Broadband Master Planning Helped

The new network represents the realization of a key element of the city’s 20-year strategic plan, which calls for all residents – regardless of means – to benefit from high-quality and high-speed connectivity. To achieve this objective, the city took a proactive approach to fiber and broadband master planning by

  • Communicating with the provider community several times, asking for feedback at each step
  • Designing duct bank options to fit different congestion and traffic scenarios
  • Developing policy to encourage rights of way, conservation and preferred paths.

As a result of master planning, the city managed congested rights of way, worked with providers and attracted investment. It’s important to note that although the Google Fiber project wasn’t a direct result of the broadband master planning project, it helped pave the way.

“Now more than ever, reliable high-speed internet is critical,” said West Des Moines mayor Steve Gaer. “It’s amazing that in just four years, West Des Moines is well on its way to achieving the ... goal of finding an innovative way to provide access to broadband for all our residents and businesses.”

Clarify Goals and Prepare Data

A community can take specific steps to address the goals it identifies. Although a lot could be written about each one, for brevity, here are some possibilities that can apply to most circumstances:

  • Know what you have. It may be conduit, fiber, RF, etc. Knowing what you have can help you explore options to fill gaps, make improvements and negotiate with providers (if that is an option you choose).
  • Make this information available in a usable and updatable format (such as GIS).
  • Use this information to understand helpful details about what it will take to meet goals. For example, if your community is small and you want to attract providers, think of the power of being able to approach potential providers with these types of information: A map that shows conduit available, a list of potential customers (and how much they want better broadband) and preferred, pre-approved paths.
  • Identify possible sources of funding. Approach banks, grant sources, stakeholders whose industry might have funding sources (schools, medical institutions, libraries, utilities, etc.), and businesses that might underwrite part of the costs. There likely will be more funding for broadband in the next few years than has been seen before. How much, how it will be distributed, and who will be eligible are still being worked out. Thinking creatively and developing the relationships to pursue those grants are all steps that can be worked on now.
  • Make sure your policies follow your goals for defense (protect what needs managing and incentivize your goals) and offense (accomplish the goals that your community develops for connectivity). Policy can also help your community put in more conduit (for example, adopt a “dig once” policy) or clarify where there are preferred paths and limitations because of congested rights of way.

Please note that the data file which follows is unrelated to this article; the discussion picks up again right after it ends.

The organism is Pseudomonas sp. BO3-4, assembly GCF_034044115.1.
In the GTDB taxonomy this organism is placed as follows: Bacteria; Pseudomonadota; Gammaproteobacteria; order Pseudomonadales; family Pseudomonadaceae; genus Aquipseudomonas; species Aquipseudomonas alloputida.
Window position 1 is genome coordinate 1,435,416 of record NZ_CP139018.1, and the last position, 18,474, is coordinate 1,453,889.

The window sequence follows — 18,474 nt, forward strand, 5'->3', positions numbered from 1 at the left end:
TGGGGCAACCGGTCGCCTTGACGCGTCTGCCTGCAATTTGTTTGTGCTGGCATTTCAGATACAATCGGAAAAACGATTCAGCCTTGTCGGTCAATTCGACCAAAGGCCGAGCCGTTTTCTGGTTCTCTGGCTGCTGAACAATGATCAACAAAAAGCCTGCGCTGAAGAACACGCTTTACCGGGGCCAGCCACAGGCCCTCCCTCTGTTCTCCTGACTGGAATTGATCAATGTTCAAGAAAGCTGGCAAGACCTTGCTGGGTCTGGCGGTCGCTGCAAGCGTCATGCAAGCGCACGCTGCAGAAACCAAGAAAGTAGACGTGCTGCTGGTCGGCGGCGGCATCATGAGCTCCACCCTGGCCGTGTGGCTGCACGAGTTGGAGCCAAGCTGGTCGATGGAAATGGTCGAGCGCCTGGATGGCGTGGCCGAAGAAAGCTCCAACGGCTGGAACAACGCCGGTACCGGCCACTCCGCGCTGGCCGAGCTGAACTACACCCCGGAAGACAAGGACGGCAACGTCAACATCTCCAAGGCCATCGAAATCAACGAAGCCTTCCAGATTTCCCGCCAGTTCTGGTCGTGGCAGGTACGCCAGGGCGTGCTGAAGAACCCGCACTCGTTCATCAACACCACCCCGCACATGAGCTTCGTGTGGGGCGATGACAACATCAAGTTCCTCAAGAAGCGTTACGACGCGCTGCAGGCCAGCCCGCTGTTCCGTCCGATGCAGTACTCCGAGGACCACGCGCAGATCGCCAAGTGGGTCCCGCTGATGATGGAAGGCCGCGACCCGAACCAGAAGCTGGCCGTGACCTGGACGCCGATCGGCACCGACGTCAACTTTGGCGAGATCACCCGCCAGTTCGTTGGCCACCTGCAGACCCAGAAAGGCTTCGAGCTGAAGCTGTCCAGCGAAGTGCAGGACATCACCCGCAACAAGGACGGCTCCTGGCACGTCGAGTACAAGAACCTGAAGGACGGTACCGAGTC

• Keep your rights of way in mind. Your community has only so many rights of way, so keeping them orderly and available or using them to incentivize your connectivity goals is important.
  • Watch and plan for future trends. This also could depend on whether you have enough broadband, but technologies such as 5G are coming and will impact your rights of way, aesthetics, public safety, etc. There are steps you can take, and working on those now is a good idea.
  • Go toward providers, not away from them. In most circumstances, providers want to work with communities. If you have clear, reasonable goals, providers will often consider how to work with you to achieve mutually beneficial results. There likely will be some give and take, but it is in your community’s best interest to lead the discussion as opposed to reacting.

Create a Broadband Master Plan

So far, I have introduced community-supported goals and the steps and questions that can help round out goals and focus efforts. Now it’s time to turn all of this into a broadband master plan. (Note: Fiber should be the focus of the plan for the best connections and future options.) HR Green encourages clients to develop defined plans and processes that include

  1. Fiber and broadband goals
  2. Policy to support those goals
  3. Documents that show the way to achieve the goals:
  • GIS of what is applicable to your goals, such as existing assets and connectivity gaps and possible solutions to meet those gaps
  • Survey results (if applicable)
  • Design and construction specifications
  1. Sources of possible funding with timetables
  2. Plan for provider outreach and collaboration
  3. A process that systematizes next steps, completion of unfinished tasks, meetings to coordinate, updating, and other operational matters.

To ensure that a broadband master plan evolves with community needs, it should be reviewed at least annually. It’s important to think through on a regular basis whether changes are necessary, including whether policies or processes need to be amended or improved because something isn’t working, documents or maps need updating, or opportunities emerge for new projects that could be pursued and integrated into the plan. I recommend that appropriate champions and stakeholders form an action team that reviews a checklist every month to consider potential changes and to maximize all opportunities (dig once opportunities, capital improvement projects and zoning updates, development needs and opportunities, duct bank options and more).

If your community reacts to fiber and broadband conditions, you likely will be subject to some other entity’s plans and goals (or lack thereof). My experience shows that if you develop a broadband master plan that defines and provides the path to meet your community’s fiber and broadband goals, you stand a much better chance of reaching them or at least moving toward them.